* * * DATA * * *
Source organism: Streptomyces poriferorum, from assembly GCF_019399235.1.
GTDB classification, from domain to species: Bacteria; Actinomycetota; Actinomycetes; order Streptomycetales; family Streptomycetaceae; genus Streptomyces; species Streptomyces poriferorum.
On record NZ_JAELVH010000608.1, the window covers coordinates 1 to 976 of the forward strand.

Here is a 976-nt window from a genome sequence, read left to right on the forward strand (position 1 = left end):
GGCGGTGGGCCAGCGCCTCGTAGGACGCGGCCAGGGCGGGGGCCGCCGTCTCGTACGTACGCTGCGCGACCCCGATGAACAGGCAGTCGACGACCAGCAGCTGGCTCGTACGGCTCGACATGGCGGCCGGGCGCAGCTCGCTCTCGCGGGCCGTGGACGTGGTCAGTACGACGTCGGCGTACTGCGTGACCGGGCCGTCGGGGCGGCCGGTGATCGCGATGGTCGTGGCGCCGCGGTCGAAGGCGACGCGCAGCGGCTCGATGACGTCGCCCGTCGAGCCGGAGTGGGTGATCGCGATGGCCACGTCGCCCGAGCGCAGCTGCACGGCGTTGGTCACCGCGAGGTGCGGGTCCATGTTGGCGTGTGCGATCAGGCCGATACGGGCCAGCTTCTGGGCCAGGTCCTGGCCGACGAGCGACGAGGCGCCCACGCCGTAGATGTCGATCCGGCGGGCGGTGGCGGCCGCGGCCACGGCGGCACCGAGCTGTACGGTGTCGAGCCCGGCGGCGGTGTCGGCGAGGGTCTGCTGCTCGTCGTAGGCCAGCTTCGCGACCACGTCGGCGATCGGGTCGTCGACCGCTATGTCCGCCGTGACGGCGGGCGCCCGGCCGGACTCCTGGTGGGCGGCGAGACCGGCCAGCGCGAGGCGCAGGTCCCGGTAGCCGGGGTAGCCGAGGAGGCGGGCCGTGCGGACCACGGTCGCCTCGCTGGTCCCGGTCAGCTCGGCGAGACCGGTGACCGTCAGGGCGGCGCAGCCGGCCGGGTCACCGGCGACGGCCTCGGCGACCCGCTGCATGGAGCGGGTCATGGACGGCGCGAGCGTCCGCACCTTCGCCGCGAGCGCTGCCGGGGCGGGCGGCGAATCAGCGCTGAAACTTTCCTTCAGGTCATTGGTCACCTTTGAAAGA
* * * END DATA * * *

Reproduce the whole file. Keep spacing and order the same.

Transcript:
Source organism: Streptomyces poriferorum, from assembly GCF_019399235.1.
GTDB classification, from domain to species: Bacteria; Actinomycetota; Actinomycetes; order Streptomycetales; family Streptomycetaceae; genus Streptomyces; species Streptomyces poriferorum.
On record NZ_JAELVH010000608.1, the window covers coordinates 1 to 976 of the forward strand.

Here is a 976-nt window from a genome sequence, read left to right on the forward strand (position 1 = left end):
GGCGGTGGGCCAGCGCCTCGTAGGACGCGGCCAGGGCGGGGGCCGCCGTCTCGTACGTACGCTGCGCGACCCCGATGAACAGGCAGTCGACGACCAGCAGCTGGCTCGTACGGCTCGACATGGCGGCCGGGCGCAGCTCGCTCTCGCGGGCCGTGGACGTGGTCAGTACGACGTCGGCGTACTGCGTGACCGGGCCGTCGGGGCGGCCGGTGATCGCGATGGTCGTGGCGCCGCGGTCGAAGGCGACGCGCAGCGGCTCGATGACGTCGCCCGTCGAGCCGGAGTGGGTGATCGCGATGGCCACGTCGCCCGAGCGCAGCTGCACGGCGTTGGTCACCGCGAGGTGCGGGTCCATGTTGGCGTGTGCGATCAGGCCGATACGGGCCAGCTTCTGGGCCAGGTCCTGGCCGACGAGCGACGAGGCGCCCACGCCGTAGATGTCGATCCGGCGGGCGGTGGCGGCCGCGGCCACGGCGGCACCGAGCTGTACGGTGTCGAGCCCGGCGGCGGTGTCGGCGAGGGTCTGCTGCTCGTCGTAGGCCAGCTTCGCGACCACGTCGGCGATCGGGTCGTCGACCGCTATGTCCGCCGTGACGGCGGGCGCCCGGCCGGACTCCTGGTGGGCGGCGAGACCGGCCAGCGCGAGGCGCAGGTCCCGGTAGCCGGGGTAGCCGAGGAGGCGGGCCGTGCGGACCACGGTCGCCTCGCTGGTCCCGGTCAGCTCGGCGAGACCGGTGACCGTCAGGGCGGCGCAGCCGGCCGGGTCACCGGCGACGGCCTCGGCGACCCGCTGCATGGAGCGGGTCATGGACGGCGCGAGCGTCCGCACCTTCGCCGCGAGCGCTGCCGGGGCGGGCGGCGAATCAGCGCTGAAACTTTCCTTCAGGTCATTGGTCACCTTTGAAAGA